A bit later
My mother: Did she move away?
My mom also loved game shows. Of those her absolute favorite was Family Feud from Richard Dawson, who she called “the kisser,” to Steve Harvey. She watched Family Feud every single day for many years. What’s hilarious about her love of Feud is that she had no idea what they were saying.
Her: oh my God, that’s the worst answer I’ve ever heard.
Me: you don’t even know what he said.
Her: well, it sounded dumb!
That exchange happened often.
My mother had varied tastes and she loved having a good time. She absolutely adored music, which she said gave her life. The memories she talked about most often with joy were of when she used to go dancing as a young woman especially before she met my father whom she adored, but who did not like to have a good time. One of my favorite stories was of a dance where they had a dance contest. She was not yet married, and my mother’s older brother won first prize which was a pair of red women’s shoes. He took the shoes home and they fit my mother to a tee. She was excited about the prospect of sporting the new shoes to the next local dance. That was not to be, however, because my grandmother sold the shoes to get some extra food on the table that week. My mother was a great storyteller but many of her early memories made her sad, so I didn’t ask her many questions. Recounting the loss of those red shoes and the promise they held made her sad.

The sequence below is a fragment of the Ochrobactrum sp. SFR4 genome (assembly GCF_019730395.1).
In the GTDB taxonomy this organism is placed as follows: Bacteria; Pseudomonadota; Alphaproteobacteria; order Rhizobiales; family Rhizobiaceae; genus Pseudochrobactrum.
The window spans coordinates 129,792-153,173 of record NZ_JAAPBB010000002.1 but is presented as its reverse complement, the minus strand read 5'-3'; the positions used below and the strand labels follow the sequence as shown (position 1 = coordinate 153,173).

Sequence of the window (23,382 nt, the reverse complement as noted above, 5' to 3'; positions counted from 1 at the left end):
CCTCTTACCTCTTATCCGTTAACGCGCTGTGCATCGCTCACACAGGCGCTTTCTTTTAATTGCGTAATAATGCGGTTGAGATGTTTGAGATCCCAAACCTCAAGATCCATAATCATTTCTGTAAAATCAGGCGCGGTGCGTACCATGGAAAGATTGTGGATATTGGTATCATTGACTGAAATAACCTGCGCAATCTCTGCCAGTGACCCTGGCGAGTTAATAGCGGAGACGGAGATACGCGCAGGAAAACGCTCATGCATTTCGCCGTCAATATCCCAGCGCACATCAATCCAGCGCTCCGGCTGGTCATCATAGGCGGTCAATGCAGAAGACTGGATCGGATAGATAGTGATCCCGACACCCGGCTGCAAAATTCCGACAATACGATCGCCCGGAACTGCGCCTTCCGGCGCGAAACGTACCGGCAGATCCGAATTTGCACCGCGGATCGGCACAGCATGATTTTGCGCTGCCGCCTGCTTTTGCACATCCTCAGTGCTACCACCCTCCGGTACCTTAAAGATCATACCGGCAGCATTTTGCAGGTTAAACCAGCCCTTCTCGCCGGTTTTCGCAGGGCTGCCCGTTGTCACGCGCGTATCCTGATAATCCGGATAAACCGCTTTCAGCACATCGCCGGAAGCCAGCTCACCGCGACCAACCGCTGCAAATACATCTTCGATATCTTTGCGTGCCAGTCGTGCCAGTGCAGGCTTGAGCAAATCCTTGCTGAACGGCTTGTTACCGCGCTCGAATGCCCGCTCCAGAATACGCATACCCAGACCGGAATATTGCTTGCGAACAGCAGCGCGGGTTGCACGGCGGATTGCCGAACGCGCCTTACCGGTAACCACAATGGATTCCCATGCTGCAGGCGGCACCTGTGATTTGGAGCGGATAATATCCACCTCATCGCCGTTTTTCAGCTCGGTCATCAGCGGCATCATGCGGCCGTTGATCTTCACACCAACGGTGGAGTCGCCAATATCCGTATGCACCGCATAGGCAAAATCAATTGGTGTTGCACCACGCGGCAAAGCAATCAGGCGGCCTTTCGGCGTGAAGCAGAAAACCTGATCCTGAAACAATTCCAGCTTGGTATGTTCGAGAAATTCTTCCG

I should mention that my mother loved the way Dean Martin sang. His smooth, cool voice got her every single time but when she reminsced it was always about times gone by, about Cuban bandleader, orchestra leader and songwriter Beny More, and of dancing to the Orchestra Aragon and Sonora Mantancera in Cuba. Back in the day those popular bands would travel the country making it easy for people of lower means to enjoy their music live. Although my parents moved to a suburb of Havana after they were married because my dad managed one of his uncle’s bar/restaurants there with one of this brothers, the famed Havana nightclubs of the pre-Castro era were not part of their world.